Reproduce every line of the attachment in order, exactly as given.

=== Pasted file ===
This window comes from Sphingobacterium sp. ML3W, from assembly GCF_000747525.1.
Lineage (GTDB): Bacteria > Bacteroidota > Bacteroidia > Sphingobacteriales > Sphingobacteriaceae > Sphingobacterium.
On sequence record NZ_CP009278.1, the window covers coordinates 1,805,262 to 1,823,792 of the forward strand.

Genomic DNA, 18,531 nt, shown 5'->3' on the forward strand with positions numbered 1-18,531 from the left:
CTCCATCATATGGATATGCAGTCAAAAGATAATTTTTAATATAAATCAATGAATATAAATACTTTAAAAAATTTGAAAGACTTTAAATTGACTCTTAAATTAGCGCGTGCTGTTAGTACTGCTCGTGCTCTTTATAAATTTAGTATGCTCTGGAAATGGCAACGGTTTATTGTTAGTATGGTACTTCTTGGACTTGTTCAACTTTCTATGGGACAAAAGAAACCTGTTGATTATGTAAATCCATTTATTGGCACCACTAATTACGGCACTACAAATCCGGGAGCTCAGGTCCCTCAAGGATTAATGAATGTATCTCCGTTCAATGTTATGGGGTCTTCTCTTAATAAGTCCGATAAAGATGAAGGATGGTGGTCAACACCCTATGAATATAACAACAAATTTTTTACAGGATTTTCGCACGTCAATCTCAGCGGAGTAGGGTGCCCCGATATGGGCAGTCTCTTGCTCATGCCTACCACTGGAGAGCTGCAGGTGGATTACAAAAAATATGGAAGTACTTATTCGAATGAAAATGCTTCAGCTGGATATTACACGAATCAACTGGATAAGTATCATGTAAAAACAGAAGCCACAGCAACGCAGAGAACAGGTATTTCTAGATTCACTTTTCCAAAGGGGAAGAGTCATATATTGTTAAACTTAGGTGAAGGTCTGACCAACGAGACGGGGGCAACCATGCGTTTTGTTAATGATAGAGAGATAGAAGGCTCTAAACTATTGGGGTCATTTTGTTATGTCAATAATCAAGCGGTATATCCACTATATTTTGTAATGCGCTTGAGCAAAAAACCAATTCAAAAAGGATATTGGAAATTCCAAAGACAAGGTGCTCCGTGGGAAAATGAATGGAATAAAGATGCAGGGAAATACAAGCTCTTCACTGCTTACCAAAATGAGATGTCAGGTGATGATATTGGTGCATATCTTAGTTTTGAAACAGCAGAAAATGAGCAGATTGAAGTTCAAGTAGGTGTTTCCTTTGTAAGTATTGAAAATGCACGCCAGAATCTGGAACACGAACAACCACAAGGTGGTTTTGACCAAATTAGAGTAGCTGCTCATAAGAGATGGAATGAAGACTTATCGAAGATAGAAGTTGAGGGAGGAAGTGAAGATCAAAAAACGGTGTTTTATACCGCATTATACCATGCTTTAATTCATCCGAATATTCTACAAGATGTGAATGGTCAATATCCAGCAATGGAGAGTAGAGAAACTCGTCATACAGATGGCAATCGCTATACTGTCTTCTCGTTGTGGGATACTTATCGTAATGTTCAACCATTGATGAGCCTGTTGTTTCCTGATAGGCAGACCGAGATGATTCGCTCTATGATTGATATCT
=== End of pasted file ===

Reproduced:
This window comes from Sphingobacterium sp. ML3W, from assembly GCF_000747525.1.
Lineage (GTDB): Bacteria > Bacteroidota > Bacteroidia > Sphingobacteriales > Sphingobacteriaceae > Sphingobacterium.
On sequence record NZ_CP009278.1, the window covers coordinates 1,805,262 to 1,823,792 of the forward strand.

Genomic DNA, 18,531 nt, shown 5'->3' on the forward strand with positions numbered 1-18,531 from the left:
CTCCATCATATGGATATGCAGTCAAAAGATAATTTTTAATATAAATCAATGAATATAAATACTTTAAAAAATTTGAAAGACTTTAAATTGACTCTTAAATTAGCGCGTGCTGTTAGTACTGCTCGTGCTCTTTATAAATTTAGTATGCTCTGGAAATGGCAACGGTTTATTGTTAGTATGGTACTTCTTGGACTTGTTCAACTTTCTATGGGACAAAAGAAACCTGTTGATTATGTAAATCCATTTATTGGCACCACTAATTACGGCACTACAAATCCGGGAGCTCAGGTCCCTCAAGGATTAATGAATGTATCTCCGTTCAATGTTATGGGGTCTTCTCTTAATAAGTCCGATAAAGATGAAGGATGGTGGTCAACACCCTATGAATATAACAACAAATTTTTTACAGGATTTTCGCACGTCAATCTCAGCGGAGTAGGGTGCCCCGATATGGGCAGTCTCTTGCTCATGCCTACCACTGGAGAGCTGCAGGTGGATTACAAAAAATATGGAAGTACTTATTCGAATGAAAATGCTTCAGCTGGATATTACACGAATCAACTGGATAAGTATCATGTAAAAACAGAAGCCACAGCAACGCAGAGAACAGGTATTTCTAGATTCACTTTTCCAAAGGGGAAGAGTCATATATTGTTAAACTTAGGTGAAGGTCTGACCAACGAGACGGGGGCAACCATGCGTTTTGTTAATGATAGAGAGATAGAAGGCTCTAAACTATTGGGGTCATTTTGTTATGTCAATAATCAAGCGGTATATCCACTATATTTTGTAATGCGCTTGAGCAAAAAACCAATTCAAAAAGGATATTGGAAATTCCAAAGACAAGGTGCTCCGTGGGAAAATGAATGGAATAAAGATGCAGGGAAATACAAGCTCTTCACTGCTTACCAAAATGAGATGTCAGGTGATGATATTGGTGCATATCTTAGTTTTGAAACAGCAGAAAATGAGCAGATTGAAGTTCAAGTAGGTGTTTCCTTTGTAAGTATTGAAAATGCACGCCAGAATCTGGAACACGAACAACCACAAGGTGGTTTTGACCAAATTAGAGTAGCTGCTCATAAGAGATGGAATGAAGACTTATCGAAGATAGAAGTTGAGGGAGGAAGTGAAGATCAAAAAACGGTGTTTTATACCGCATTATACCATGCTTTAATTCATCCGAATATTCTACAAGATGTGAATGGTCAATATCCAGCAATGGAGAGTAGAGAAACTCGTCATACAGATGGCAATCGCTATACTGTCTTCTCGTTGTGGGATACTTATCGTAATGTTCAACCATTGATGAGCCTGTTGTTTCCTGATAGGCAGACCGAGATGATTCGCTCTATGATTGATATCT